Iazychie (Ukrainian: Язичіє, Yazychiye) was an artificial literary East Slavic language used in the 19th century and the early 20th century in Halychyna, Bukovina, and Zakarpattia in publishing, particularly by Ukrainian Russophiles (Moskvophiles).[1] It was an unsystematic combination of lexical, phonetic and grammatical elements of vernacular Ukrainian (including dialects of predominantly southwestern origin), Old Ukrainian (Ruthenian language), Polish, Russian and Old Slavic.[1]

The term was introduced by Ukrainophiles, who used it pejoratively.[2] Nikolay Chernyshevsky called "Iazychie" a mutilation of the language and sharply condemned it.[1] Ivan Franko and other representatives of the contemporary territories of today's Western Ukraine's progressive intelligentsia also opposed "Iazychie".[1] The proponents of the language themselves called it Russian or Galich-Russian (галицко-русский) language. Russophiles saw it as a tool against Polish influence and a transition to Russian literary language, considering local dialects to be a "speech of swineherds and shepherds".[3]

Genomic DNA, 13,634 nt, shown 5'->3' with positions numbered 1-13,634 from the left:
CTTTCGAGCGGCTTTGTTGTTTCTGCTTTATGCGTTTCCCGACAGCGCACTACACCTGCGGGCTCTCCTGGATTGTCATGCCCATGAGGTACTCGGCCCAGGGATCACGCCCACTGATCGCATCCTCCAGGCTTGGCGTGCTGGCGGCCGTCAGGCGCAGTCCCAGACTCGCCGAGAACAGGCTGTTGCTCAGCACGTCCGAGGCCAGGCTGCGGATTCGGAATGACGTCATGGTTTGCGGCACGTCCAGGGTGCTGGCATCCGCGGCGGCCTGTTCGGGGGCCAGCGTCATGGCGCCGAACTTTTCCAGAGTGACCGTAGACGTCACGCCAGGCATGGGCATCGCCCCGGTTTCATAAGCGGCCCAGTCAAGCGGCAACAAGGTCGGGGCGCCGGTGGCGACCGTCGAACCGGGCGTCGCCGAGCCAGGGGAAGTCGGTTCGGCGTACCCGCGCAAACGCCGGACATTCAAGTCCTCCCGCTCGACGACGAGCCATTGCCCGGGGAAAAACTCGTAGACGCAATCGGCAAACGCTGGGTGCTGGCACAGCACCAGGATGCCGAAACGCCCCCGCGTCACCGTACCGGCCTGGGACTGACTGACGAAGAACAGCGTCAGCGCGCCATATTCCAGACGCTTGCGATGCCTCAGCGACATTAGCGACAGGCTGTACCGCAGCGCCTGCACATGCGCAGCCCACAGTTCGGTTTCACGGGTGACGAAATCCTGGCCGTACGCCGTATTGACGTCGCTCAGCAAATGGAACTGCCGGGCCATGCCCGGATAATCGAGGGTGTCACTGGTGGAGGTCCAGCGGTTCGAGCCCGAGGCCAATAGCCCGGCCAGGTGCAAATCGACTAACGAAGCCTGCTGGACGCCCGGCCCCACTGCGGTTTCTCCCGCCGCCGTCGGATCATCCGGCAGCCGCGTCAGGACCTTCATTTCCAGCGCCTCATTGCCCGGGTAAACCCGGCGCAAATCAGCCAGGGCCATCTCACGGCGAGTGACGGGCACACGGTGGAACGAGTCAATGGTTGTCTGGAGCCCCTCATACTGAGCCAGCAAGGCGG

1. ^ a b c d Zhovtobyukh, M.A. Iazychie. Ukrainian Soviet Encyclopedia.
  2. ^ Magocsi, P.R., Iazychie. World Academy of the Carpatho-Rusyn Culture. (in Ukrainian)
  3. ^ Орест Субтельний, Історія України [ Orest Subtelny, History of Ukraine], Section 6.3 (archived)

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